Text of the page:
4—Ukiah Daily Journal, Ukiah, Calif.- Tuesday, January 10, 1978 Ukiah Garden Club meets WedniBSclay Flower arra nger wi 11 be guest Ukiah Garden Qub, affiliate of California Garden Clubs Inc. is welcoming the year of 1978 with a special guest speaker for its first January meeting, Wednesday, at the Garden House. Mrs.' Norman Betaque of ""Alamo, teach^- and flower arranger, will speak at the 2 p.m. meeting. She will demonstrate arrangements for the home, and table settings, as well as what is being d6ne in flower shows, now. A no-host luncheon has been planned at the Lido in honor of the guest at 12:30 p.m. Reservations may be made by calling 462-6428. The Garden Club epded the year of 1977 with its annual "Christmas Tea and-Sale." Public response to the tea and sale were gratifying, it was reported at a meeting of the club's officers. |FYesh greens anc| food sales added to the [x-ofits that will finance civi6 beautification'.projects and support Ukiahi scholarships, according to Mrs. George Hovey, president. Mrs. Hovey expressed her personal thanks to all who participated in the Christmas fund raiser: those who spent many, many days in the workshops, sharing their talents; the greens committee and helpers, who 12-year-old grieves for pet Mother-to-be visits in Ukiah Mrs. Myers honored at shower made the fresh wreathg and swags;' and the food and tea committees for-the hours Th^ ^y^s of spent in the kitchen and at the ^^oride haired Chris Gasto of serving tables Hale's Grove are clouded with Mrs. WHA Smith and Mrs. ^^ars these days. Art Underwood headed the The special gift, which Chris workshop committee and Mrs. received in Augustfor her 12th Truman Hayes-chaired the ''''"thd^iy, has. been stolen! It is greens committee, vn\h Mrs. cockateel named Cricket, James Seaman and Mrs. J.L. Bates handling the sales. Mrs. Ed Bean and Mrs. A.L. Fitzgerald managed the food sales. which Chris mouth fed from the time she received it as a tiny baby, tn fact, the household of Mr. and Mrs. Dewey Casto wiU Serving on the tea commit- "ever be., quite the same tee for the Dec. 4 event were without Cricket, who disliked the Mesdames Earl Tavan, cages and so was givfen the run Freeman Whitaker, William of the jjouse. Even Snoopy, the Youngblood, Warren Fowler, family's dog, misses the in- League of Women Voters nfiaking plans for new year Plans fpr the coming year , will be the focuS of attention l^vhen members of the League of Women Voters of Ukiah meet Wednesday and Thursday to hold local program planning sessions. ' To enable more membfers to attend unit meetings, evening sessions are being scheduled in January and February in addition to morning dates. The first will be held Wednesday at 7:45 p.m. at the home of Mrs. Paul Verville, 932 Helen Ave., Ukiah. The morning meeting will take place Thursday in the community room of ' the Home Federal Savings and Loan Association, 607 S. State St., at 9:45. The. agenda for the' two meetings is the same: the current local program will be must be presenteii at either of these meetings. Final decision will be made by thci, membership at the annual meeting in April. "All members are urged to attefnd one of the meetings," says Mrs. Verville, president of the local league. "This is their first .opportunity to help plan the program for the coming year." Persons interested in league membership are invited to attend and may obtain additional information by calling government. Membership is open to all persons of voting age, according to Mrs. Verville. R.L. Manning, F.M. Shaul, William Johnson, Albert Elmer, I.R. Lyman, Herb Singley, Arthur Schilder, WHA Smith, William Carter, K.L. Raymond, James Smith and Ted Hamilton. Mrs. Hamilton headed the committee. Mrs. Marston Gillette was in charge of the ,, flower terruptions to his nap in the rocking chair. Although the cockateel cannot speak as distinctly as a parrot. Cricket none-the-less made himself understood. He learned to call "Snoopy" and to whistle for the dog. He would also call "come here, come in here!" To be sure that Cricket arrangements for the tea received good care, the Castos tables. Searching Family History By HARRIET MAL^N Our family hi^torij^are tied to the history of ovir nation or of the country of family origin. So the Ukiah Tree Tracers public instruction topic for Wednesday, Jan. 11 will be "The Importance of History and Geography in Alice Allen, membership. Genealogy." The meeting will chairman, at 462-4808. The £eague is a nonpartisan organization which promotes political responsibility through informed and active participation of citizens in reviewed and potential for i i action discussed; suggestions SmOKe OeteCtOr for new program items will be presented and discussed, and proposals for bylaw changes may be presented. To qualify for inclusion in the annual meeting kit, items begin at 7 p.pi. at the Mendocino County Library, comer of Perkins and Main streets, ,Ukiah. The history of England played a very important part in the history of Tree Tracer president. Billie Magie's A " unique smoke detector husband's family, system features a" radio Back in the leoo's the frequency unit that transmits Scottish people, who were an alarm to other rooms of the predominanUy Presbyterians house — or as far away as a religion, were ruled by the neighbor's house. Wngs of England who tried to Focus on Nutrition Q. I've been reading "Focus Oh Nutrition" ever since it started, and find it both enjoyable antl educational. However, two points in your column on cooking's effects on nutrients don't sit well with me. The frrst is your suggestion that boiling is the best way to cook fruits and only assume that people make these mistakes because they do not understand what pasteurization involves. In order to destroy 98 percent of the bacteria in milk, most commericially available milk is heated to a temperature of 161 degrees for 15 seconds. temperature is well below boiling and is for a very short period of time, only. force' the Episcopalian religion on their highland subjects. (This type of religious intolerance in' England caused the Puritan emigration from that country to "Plymouth Rock" in our nations early history.) In Scotland, however, open civil warfare developed. By 1685, an Episcopal arch bishop had been murdered^ and King Charles II ordered the revolt crushed by his commissioner. One John McGhie, a blacksmith of Galloway, was thrown in prison for saying it served the old archbishop right that he was killed. John was sentenced to a long period of servitude in the plantations in America, and was shipped out with a load of other prisoner immigrants. It so happened that the planter, whom John was &tir '°nced to serve, died before John's arrival in America, and John was set free. By 1850, the descendants of this John MacGhie —born in 1659, came to America as a prisoner — changed the boarded, the bird at Noah's Ark Pet Shop in Ukiah while they went to Topeka, Kan., for the holidays. The bird was stolen along with another cockateel, belonging to the pet shop, about Dec. 30. • The Casto bird, which is grey, has had its, feathers severely cropped, which should make it easier to identify. - , The Castos say no questioAs programmer with the USN. will be asked if the bird is returned. If the per,son CheGSe aPCl WinC returning it wishes to remain anonymous, the bird may be ^^y not have your cheese taken to the Ukiah Daily and ^j^g together? Mix a bit Journal office, or back to the fj^g cognac with Roquefort Mrs. Donald Myer's, the former Clarissa Woodward, was honored Sunday at a baby shower given by her mother- in-law at her home in Santa Rosa. Among the guests attending were relatives and close friends of the mother-to-be. -Mrsv Myers >spent.' the Christmas holidays with her parents, Mr. and Mrs. Billy J. Woodward of Redwood Valley and visiting with the Myers family in Santa Rosa. She and her navyman husband traveled to Santa Rosa and Ukiah from Miramar, where Donald has been stationed since July. He returned to Miramar the day after Christmas, but Clarissa remained with the Woodwards for two weeks. She left Sunday, shortly after the baby shower, to join her husband, who has just completed his course of study at Miramar. The couple^^^ill be house hunting in the Point Mugu area this week as this will be Myers new tdse. The addition to the family is expefcted the first part of February. Donald and Clarissa were married at t^e Oakland Temple of the Church of Jesus Christ last year in February and will be celebrating their first wedding anniversary and the arrival of their baby thic next month. Myers is a computer MRS. DONALD MYERS mother-to-be Dates to Keep Jan. 9 & 10 — Public Unified School District Office, meetings to select committee corner School and Henry for spending of $10,000 .in state streets, funds on visual art for fine arts building, 7 p.m., Fine, J^"- " "^alth Nurse Arts Building, 12th District visit,_l:30 to 2:30p.m., Albion. 1 pet shop. Notice that this is well below vegetables. This ife coiitrary to the boiling point, and that the there is absolutely no evidence everything I've ever hreard. time is quite sort. Even at this to support any calcium loss. temperature, only about 10 per cent of the Vitamin C in the milk is inactivated, as well as 10 percent of the thiamine. No other vitamins are affected at all. But, milk is not a The article says that soluble spelling of the name to Magie. calcium is very diminshed by pasteurization. This would be very significant if tf-ue, because milk and the products made from it are our primary sources of calcium. However, Isn't It true Chat steaming is less destructive on vitamins? The second relates to pasteurization. Some tips in your column warn that 10 percent of a vitamin's content can be lost in cooking, but then you don't seem to know about greater amounts lost in pastuerizatidn. Enclosed is some information made available by Alta Dena Dairy (the only raw certified dairy in the state). D.L., Areata. A. I am always glad for Mmmenlary On answers I live in columns — it offers a iood chance to clean up a lot jf misunderstanding about nutrition. ' Your first point about the riiiti'ilive values of steafning aver boiling is valid. However, I assume you only read the second part of what was written as a two-part answer to a question on nutrient losses in cooking. The first column ' dealt exclusively with fruit and vegetable processing while the second had only a brief summary statement about them before going on the cover other foods. I agree that steaming is less destructive on vitamins, although it too causes some loss of watersoluble vitamins in the steam. Thus, no matter how you cook vegetables, the' shorter the time the better. Incidentally, microwave cooking causes even less vitamin loss than steaming, presumbly because the cooking time is so short jand little water is needed. Your second point about pasteurization of milk is one that definitely needs discussion./ There is much misiniormation about pastueri/alioii nnd the article by Aita i ^uiiu Dairy is a typical example of the inac- ciiracies often jprinted. I can Heat does not effect calcium. In fact, calcium is well absorbed by milk, raw or pasteurized, because of the lactose present. No minerals are affected by pasteurization significant source of Vitamia temperature. The Dairy says C or thiamine anyway, even if that pasteurization harms the working on over Some of them became Presbyterian ministers. William Magie, Billie's husband, is employed at the Ukiah airport by the Federal Aviation Administration. Billie became interested in the histories of hers and John's in 1951, compiling pedigree charts and family group sheets from the information she gathered from relatives. But it was 1965 before she started doing actual record research.^ Today 100 you use raw milk, so the loss is not important. Harris and Harmas in their excellent book, 'INutritional Evaluation of Food Processing," state that there is no effect by pasteurization on protein, fat, sugar, minerals, vitamins A and D, riboflavin, B6, pan­ tothenic acid, biotin, niacin folacin, and B12. methods of pastuerizing milk fat of milk. But again, the temperature is too low and for too short a time to do this. The loss of any enzymes that may be found in milk,-1 will discuss more in a future column in relation to another question, but let me say here that this too is not significant, older because- all enzymes are proteins, and thus all are may have caused more g digested anyway, vitamin loss, but today's The Dairy goes on to list methods do not.Your article possible health risks to the states that all the vitamin A is public from drinking destroyed and that 38 percent pasteurized milk, both of of the B complex are which are highly questionable, destroyed also — these One is epidemiological in- p. ., statements have no basis in ference that the increased e wi truth, as only vitamin C and incidence of heart disease thiamin are affected in any came about at the same time way at all. Infants fed we started to pasteurize milk, pasteurized milk exclusively iTiat may well be so, but the may well develop scurvy—but rise in heart disease can be even infants fed exclusively on correlated far more logically raw milk will not be well with the increase in saturated nourished because cow's milk to unsaturated fats, or to the alone is not an ideal food for increase in sugar consumption coinpared to total calories, or to the increase in stress and tension in our lives, or to the decrease in fiber in the diet, even to an IniBalance of the surname lines with research in all of the New England states, all of the Southern . states, and in Wisconsin, and [(jpLprc Michigan! . , In her search, BiUie has hoedOWn found that a Quaker girl, named Mindwell Williams, Qn Jan 14 disobeyed the Quaker rules and was disowned for "marrying out of a unity of the faith" when she married a non-Quaker McGhie. Another aricester, Billie's Luke ITiornton born in 1755, served in, the American Revolution from Virginia. A Hamilton ^cestor was in the War of 1812, the Mexican War, and in XiBetaTau will meet atSielers Xi, Beta Tau, exemplar chapter of Beta Sigma Phi, vnW hold its first meeting of 1978 Tuesday at the home of Carol Seiler, 1000 Knob Hill Road. For directions members may call 462-0288,, Plans for the sorority's Valentine party in February will be one of the topics for discussion, and members will have an opportunity to reflect I on their Christmas party at the home of the chapter's president, Jean Vincent, Rose sisters were revealed and Christmas gifts ' ex-^ changed, at the holiday event. Each member had taken a "josh" gift, also. These were pirated as prizes for games planned by Judy Thornton of , the social committee. Games ^ included one on modern commercials. Refreshments were served at a Christmas buffet, to which each one attending contributed. or Blu'e cheese until it's smooth and spreadable. Serve the spread with crisp cracker rounds, toast or on apple slices and "a goblet of red wine- Fair grounds, Ukiah. Jan. 10 — TOPS (take off pounds sensibly), 7 p.m., recreation room. Autumn Leaves, 425 E. ' Gobbi St., Ukiah. . ' • Jan. 11 — ESEA Title IV (Indian Education) parent committee, 4 p.m., Ukiah Call Enterprise, 13636. Jan. 11 — LOOM, 8 p.m., Modse Lodge Hall, 1282 S. State St. Ukiah. Jan. 11 — Immunizations, T.B. skin tests, blood pressures, and breast exams, 4 to 7 p.m., County Health Offices, 890 N. Bush St., Ukiah. Konocti Kickers Square Dance Club will hold its first hoedown of the new year on Jan. 14 at the Lower Lake High School. Guest caller will be Robbie Robinson. Dancing will be from 8:30 to 11:30 p.m. There will be door prizes and a potluck following the dance. babies. The article also states that digestibility and biological value of the protein in milk is reduced by pasteurization. Billie was delighted to learn from our September column on Dixie South wick of Willi ts, -j- i . that she wasn't the only lenCierCUlS Francis Posey descendant in Mendocino County. Bill and Billie Magie's family histories are also America's history with many farmers who helped our country grow. Rib roast and ribeye roast are the most tender cuts of beef roasts... Canadian bacon is cut from boneless pork loin, cured and smoked. It is usually quite lean. TTiis is false — in fact, mild ratio of zinc to copper in the heating majT^^ell make the diet. The Dairy also refers to protein mor^;,digestible and Kurt CJster's work on hence, increase its biological homogenization ^nd value. The only way I can atherpsclerosis. However, no understand the Pairy's other researchers haye been statement is to believe they able fb substantiate his work, confused pasteiu-ization with_ and; no levels of circulating boiling. When milk is boiled, xjanChine byidase have ever the amino acid lysine, can be been found in patients, as he aliened so that it is not as claims. But even so, utilizable, thus reducing pasteurized milk does not. bilogical ' value. But have to be homogenized as remember, ^^asteurizati(Jn with nonfat milk. 150 CHERRY ST. WOOD OR METAL TRUCK LETTERING WALL'SIGNS REAL ESTATE BOARDS. SHaeAROS 1^0 cnevy — 462-8632 SCREEN PRINTING MAGtj'ETIC SIGNS CARVED SIGNS LOGO DESIGN CARTOONING s ^D^^^ SANKY SIGNS 462- FURfHiR REDUaiONS SEMI-ANNUAL SAVINGS. FROM COBBIES RED CROSS SOCIALITES FANFARE FAMOLARE DEXTER BARETRAPS SBICCA ORIGINALLY $20 TO $40 NOW Credit Cards Accepted 101 b. SCHOOL ST. Open Thursdays Til9p.i|||. DOWNTOWN UKI/MH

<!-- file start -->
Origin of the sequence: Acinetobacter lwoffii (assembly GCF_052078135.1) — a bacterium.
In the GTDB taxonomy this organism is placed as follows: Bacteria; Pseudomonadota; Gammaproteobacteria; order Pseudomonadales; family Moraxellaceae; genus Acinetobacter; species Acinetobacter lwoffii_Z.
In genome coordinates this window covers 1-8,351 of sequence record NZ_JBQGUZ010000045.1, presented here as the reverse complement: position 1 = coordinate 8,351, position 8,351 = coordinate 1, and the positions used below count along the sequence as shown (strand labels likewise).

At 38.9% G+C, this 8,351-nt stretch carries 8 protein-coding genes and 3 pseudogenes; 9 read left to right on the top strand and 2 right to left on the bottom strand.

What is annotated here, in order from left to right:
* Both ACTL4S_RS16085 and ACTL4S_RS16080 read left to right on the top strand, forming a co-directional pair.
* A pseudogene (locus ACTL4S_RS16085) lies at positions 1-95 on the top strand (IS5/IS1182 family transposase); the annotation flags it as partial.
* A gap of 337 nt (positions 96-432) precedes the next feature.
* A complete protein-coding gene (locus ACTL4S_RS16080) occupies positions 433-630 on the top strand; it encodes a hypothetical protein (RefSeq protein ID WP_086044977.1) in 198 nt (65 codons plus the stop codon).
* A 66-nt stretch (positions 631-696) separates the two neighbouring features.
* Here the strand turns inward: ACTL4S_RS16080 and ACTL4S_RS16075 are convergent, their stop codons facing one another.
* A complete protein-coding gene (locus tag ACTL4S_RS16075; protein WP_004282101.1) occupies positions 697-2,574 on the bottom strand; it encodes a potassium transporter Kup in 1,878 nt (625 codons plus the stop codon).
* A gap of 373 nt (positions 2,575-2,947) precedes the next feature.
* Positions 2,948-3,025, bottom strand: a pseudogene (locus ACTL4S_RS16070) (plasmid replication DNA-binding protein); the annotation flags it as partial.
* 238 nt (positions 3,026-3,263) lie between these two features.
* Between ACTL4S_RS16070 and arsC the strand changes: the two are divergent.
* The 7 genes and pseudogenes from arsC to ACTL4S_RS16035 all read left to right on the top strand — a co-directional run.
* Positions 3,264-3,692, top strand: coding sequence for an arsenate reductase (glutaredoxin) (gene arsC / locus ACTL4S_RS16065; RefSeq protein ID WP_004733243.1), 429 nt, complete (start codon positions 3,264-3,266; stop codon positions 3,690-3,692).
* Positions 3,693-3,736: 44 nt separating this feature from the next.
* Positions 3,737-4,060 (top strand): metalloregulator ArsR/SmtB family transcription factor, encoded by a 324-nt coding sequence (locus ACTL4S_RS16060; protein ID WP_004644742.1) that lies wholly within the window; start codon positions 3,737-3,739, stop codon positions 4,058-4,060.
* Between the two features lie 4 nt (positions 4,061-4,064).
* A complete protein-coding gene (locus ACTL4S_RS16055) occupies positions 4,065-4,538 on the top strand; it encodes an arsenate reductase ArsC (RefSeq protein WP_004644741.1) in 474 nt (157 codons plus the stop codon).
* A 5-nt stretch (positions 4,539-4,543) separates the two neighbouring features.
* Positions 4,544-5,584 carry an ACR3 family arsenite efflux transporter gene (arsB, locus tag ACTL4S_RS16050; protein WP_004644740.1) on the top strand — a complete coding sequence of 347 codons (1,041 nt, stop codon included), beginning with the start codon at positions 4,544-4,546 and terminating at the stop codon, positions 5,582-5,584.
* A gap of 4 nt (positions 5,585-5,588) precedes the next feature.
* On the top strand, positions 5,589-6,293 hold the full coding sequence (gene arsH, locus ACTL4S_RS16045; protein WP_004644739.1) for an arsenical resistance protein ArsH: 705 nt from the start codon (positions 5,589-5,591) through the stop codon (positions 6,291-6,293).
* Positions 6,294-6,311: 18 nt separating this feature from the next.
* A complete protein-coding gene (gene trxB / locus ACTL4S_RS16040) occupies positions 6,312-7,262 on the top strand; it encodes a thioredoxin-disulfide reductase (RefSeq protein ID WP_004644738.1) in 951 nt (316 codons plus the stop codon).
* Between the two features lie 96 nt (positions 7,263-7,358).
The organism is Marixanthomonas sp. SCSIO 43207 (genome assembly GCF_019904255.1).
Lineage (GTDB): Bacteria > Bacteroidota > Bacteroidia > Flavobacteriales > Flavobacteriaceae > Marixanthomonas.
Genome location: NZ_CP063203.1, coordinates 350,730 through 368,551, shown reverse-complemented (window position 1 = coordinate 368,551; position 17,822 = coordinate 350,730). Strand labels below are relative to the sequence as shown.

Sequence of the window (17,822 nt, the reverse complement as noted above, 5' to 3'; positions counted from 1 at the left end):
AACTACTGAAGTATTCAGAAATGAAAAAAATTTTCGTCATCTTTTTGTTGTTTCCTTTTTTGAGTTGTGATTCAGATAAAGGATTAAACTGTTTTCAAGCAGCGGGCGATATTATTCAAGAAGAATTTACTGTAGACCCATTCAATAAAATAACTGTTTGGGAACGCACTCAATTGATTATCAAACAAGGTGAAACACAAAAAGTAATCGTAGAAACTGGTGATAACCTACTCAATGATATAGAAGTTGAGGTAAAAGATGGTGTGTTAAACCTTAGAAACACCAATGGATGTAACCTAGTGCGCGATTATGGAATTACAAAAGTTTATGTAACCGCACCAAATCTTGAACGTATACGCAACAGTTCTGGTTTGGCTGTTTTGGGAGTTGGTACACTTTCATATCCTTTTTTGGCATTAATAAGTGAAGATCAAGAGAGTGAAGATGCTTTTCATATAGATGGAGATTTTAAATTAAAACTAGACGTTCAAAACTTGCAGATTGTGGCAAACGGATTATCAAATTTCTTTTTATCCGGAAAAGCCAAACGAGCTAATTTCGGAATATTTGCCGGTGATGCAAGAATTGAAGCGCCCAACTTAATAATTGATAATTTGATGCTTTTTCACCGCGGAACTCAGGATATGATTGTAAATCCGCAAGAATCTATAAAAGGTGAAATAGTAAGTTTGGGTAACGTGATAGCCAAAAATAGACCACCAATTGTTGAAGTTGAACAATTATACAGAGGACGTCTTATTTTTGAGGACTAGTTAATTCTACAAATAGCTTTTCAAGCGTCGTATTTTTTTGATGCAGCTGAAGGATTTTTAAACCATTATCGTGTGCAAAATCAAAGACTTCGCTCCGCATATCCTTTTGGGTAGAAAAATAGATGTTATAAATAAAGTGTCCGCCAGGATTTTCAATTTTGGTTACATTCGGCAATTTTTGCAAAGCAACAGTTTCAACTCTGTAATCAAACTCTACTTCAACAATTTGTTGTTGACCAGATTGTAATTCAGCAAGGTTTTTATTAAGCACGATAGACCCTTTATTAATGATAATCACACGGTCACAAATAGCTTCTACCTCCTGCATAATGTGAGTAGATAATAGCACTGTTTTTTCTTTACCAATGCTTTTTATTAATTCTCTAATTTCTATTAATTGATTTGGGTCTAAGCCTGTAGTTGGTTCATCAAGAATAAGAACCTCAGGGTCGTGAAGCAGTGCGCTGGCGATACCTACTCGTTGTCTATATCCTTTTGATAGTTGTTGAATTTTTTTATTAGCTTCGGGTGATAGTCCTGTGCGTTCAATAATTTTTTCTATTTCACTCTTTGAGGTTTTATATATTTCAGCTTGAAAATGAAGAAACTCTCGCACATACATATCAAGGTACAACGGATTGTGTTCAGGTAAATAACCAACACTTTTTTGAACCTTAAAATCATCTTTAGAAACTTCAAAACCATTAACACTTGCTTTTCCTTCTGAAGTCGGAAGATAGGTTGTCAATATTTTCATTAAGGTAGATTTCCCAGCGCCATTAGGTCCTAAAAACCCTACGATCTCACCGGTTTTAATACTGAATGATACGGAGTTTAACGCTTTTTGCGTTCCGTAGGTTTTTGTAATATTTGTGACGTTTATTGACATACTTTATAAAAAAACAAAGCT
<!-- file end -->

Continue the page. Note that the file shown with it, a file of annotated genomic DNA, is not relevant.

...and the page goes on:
What members have found on this page

Get access to

  • The largest online newspaper archive
  • 11,100+ newspapers from the 1700s–2000s
  • Millions of additional pages added every month

Try it free